One: put an array of food on the table for each meal. How many different types of food are we talking here? I’m not sure how feasible it is to have a plethora of options at every meal for our son.
Two: when he’s hungry he’ll eat. Okay but what if when he’s hungry Sam and I are busy? I’d like to imagine we can drop what we’re doing to fix George something to eat, but I can also relate to parents wanting their children to eat at the time when everyone is in the kitchen having a meal together.
Both are small obstacles. I plan to keep snacks readily available to minimize preparation in a pinch. Check back when George is 2-years-old to see if I’m singing a different tune!
Your Role As The Parent
Besides setting a good example with what and how you eat, it’s important to stay neutral when serving food. “If you’re invested in what or how much your child eats, your child will react to you instead of to his inner signals.”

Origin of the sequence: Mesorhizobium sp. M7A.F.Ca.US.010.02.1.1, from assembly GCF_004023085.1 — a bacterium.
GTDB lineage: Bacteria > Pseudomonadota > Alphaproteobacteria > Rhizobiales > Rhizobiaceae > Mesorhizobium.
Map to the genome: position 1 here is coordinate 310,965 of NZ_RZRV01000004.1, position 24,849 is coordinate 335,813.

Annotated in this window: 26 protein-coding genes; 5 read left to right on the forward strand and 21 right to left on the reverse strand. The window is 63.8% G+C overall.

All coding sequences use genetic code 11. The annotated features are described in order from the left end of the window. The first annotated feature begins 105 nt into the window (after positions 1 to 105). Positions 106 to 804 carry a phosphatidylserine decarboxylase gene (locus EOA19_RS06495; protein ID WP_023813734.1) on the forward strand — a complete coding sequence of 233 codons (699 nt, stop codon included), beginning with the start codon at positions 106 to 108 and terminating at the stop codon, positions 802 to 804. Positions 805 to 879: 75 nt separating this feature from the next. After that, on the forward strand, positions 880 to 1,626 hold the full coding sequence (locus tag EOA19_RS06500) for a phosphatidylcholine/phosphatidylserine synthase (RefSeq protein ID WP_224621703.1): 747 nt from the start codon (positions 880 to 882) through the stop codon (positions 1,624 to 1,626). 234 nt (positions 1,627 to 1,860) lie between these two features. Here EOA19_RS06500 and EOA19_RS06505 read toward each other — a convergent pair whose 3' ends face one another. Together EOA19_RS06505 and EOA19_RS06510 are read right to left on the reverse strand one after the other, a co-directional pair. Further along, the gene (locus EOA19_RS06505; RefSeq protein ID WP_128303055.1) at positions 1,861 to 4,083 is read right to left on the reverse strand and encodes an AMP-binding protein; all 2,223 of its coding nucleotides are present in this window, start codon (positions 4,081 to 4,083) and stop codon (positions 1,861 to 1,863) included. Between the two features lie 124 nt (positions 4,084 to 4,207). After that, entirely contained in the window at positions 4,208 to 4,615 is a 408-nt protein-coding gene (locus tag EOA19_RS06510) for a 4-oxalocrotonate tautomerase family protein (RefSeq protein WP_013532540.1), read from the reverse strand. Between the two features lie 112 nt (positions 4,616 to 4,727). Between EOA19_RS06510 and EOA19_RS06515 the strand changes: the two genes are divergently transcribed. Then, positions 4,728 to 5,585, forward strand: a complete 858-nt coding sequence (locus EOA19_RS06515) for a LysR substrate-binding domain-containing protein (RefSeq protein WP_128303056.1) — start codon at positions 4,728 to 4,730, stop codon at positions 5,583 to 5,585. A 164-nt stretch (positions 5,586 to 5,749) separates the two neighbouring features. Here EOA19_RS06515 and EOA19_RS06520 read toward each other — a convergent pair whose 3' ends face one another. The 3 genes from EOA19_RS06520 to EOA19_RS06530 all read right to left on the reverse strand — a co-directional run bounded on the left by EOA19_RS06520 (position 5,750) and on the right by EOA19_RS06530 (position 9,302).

Kids are perceptive. When food and eating is made into an issue, the body can no longer do what it’s naturally meant to do because the brain takes over.
ABC News journalist Dan Harris had an unhealthy relationship with sugar and desserts (“If you allow me to have that one Oreo I’ll never stop”) so he worried about how to deal with those issues with his son. Thankfully his wife led the charge. Harris explained her view around desserts:
“Just don’t be weird about it. Let him have it. You don’t want to give him dessert for every meal, but if he’s asking for something and it makes sense, let him have it. And as a consequence, our son’s not that crazy about sugar.”
It’s also important to remember that food is for hunger, satisfaction, and nourishment. Food should not be used to bribe, reward, or comfort.
Instead of offering ice cream when a child is sad, “let them know their feelings are real and valued and that there are ways to be comforted without using food.”
It was many years before I learned about emotional eating. And even then I didn’t know how to stop myself from doing it. I want to create space for George to talk about his feelings and recognize when he’s choosing to eat food to feel better emotionally as opposed to when he’s satisfying his hunger.